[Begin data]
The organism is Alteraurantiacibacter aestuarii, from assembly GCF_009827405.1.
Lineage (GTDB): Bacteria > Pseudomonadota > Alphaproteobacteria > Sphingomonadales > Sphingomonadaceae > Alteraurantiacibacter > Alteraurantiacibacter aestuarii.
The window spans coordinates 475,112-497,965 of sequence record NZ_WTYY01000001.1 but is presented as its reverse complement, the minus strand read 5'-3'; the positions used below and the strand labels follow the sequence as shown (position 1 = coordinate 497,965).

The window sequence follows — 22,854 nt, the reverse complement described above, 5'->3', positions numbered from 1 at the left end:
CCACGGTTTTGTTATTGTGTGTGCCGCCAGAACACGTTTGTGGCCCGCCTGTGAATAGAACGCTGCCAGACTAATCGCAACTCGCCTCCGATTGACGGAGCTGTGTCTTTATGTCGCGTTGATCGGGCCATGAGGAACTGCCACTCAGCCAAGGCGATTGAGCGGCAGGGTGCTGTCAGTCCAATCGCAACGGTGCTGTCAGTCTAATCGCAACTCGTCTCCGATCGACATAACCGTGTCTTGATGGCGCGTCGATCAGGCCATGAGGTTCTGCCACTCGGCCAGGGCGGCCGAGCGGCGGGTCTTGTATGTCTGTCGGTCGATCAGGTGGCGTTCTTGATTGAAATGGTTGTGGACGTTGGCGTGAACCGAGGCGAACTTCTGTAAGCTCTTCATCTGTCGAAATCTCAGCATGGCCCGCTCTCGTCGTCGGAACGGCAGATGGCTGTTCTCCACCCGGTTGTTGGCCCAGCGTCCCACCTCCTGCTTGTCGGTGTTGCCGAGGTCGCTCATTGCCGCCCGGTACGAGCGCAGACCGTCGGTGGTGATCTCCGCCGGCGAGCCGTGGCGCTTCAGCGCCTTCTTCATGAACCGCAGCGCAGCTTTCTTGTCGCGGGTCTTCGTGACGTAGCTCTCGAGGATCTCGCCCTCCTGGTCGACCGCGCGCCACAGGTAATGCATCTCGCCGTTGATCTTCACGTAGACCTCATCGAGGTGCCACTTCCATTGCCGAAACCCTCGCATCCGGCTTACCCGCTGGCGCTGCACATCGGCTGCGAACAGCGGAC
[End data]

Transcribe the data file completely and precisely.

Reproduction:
The organism is Alteraurantiacibacter aestuarii, from assembly GCF_009827405.1.
Lineage (GTDB): Bacteria > Pseudomonadota > Alphaproteobacteria > Sphingomonadales > Sphingomonadaceae > Alteraurantiacibacter > Alteraurantiacibacter aestuarii.
The window spans coordinates 475,112-497,965 of sequence record NZ_WTYY01000001.1 but is presented as its reverse complement, the minus strand read 5'-3'; the positions used below and the strand labels follow the sequence as shown (position 1 = coordinate 497,965).

The window sequence follows — 22,854 nt, the reverse complement described above, 5'->3', positions numbered from 1 at the left end:
CCACGGTTTTGTTATTGTGTGTGCCGCCAGAACACGTTTGTGGCCCGCCTGTGAATAGAACGCTGCCAGACTAATCGCAACTCGCCTCCGATTGACGGAGCTGTGTCTTTATGTCGCGTTGATCGGGCCATGAGGAACTGCCACTCAGCCAAGGCGATTGAGCGGCAGGGTGCTGTCAGTCCAATCGCAACGGTGCTGTCAGTCTAATCGCAACTCGTCTCCGATCGACATAACCGTGTCTTGATGGCGCGTCGATCAGGCCATGAGGTTCTGCCACTCGGCCAGGGCGGCCGAGCGGCGGGTCTTGTATGTCTGTCGGTCGATCAGGTGGCGTTCTTGATTGAAATGGTTGTGGACGTTGGCGTGAACCGAGGCGAACTTCTGTAAGCTCTTCATCTGTCGAAATCTCAGCATGGCCCGCTCTCGTCGTCGGAACGGCAGATGGCTGTTCTCCACCCGGTTGTTGGCCCAGCGTCCCACCTCCTGCTTGTCGGTGTTGCCGAGGTCGCTCATTGCCGCCCGGTACGAGCGCAGACCGTCGGTGGTGATCTCCGCCGGCGAGCCGTGGCGCTTCAGCGCCTTCTTCATGAACCGCAGCGCAGCTTTCTTGTCGCGGGTCTTCGTGACGTAGCTCTCGAGGATCTCGCCCTCCTGGTCGACCGCGCGCCACAGGTAATGCATCTCGCCGTTGATCTTCACGTAGACCTCATCGAGGTGCCACTTCCATTGCCGAAACCCTCGCATCCGGCTTACCCGCTGGCGCTGCACATCGGCTGCGAACAGCGGAC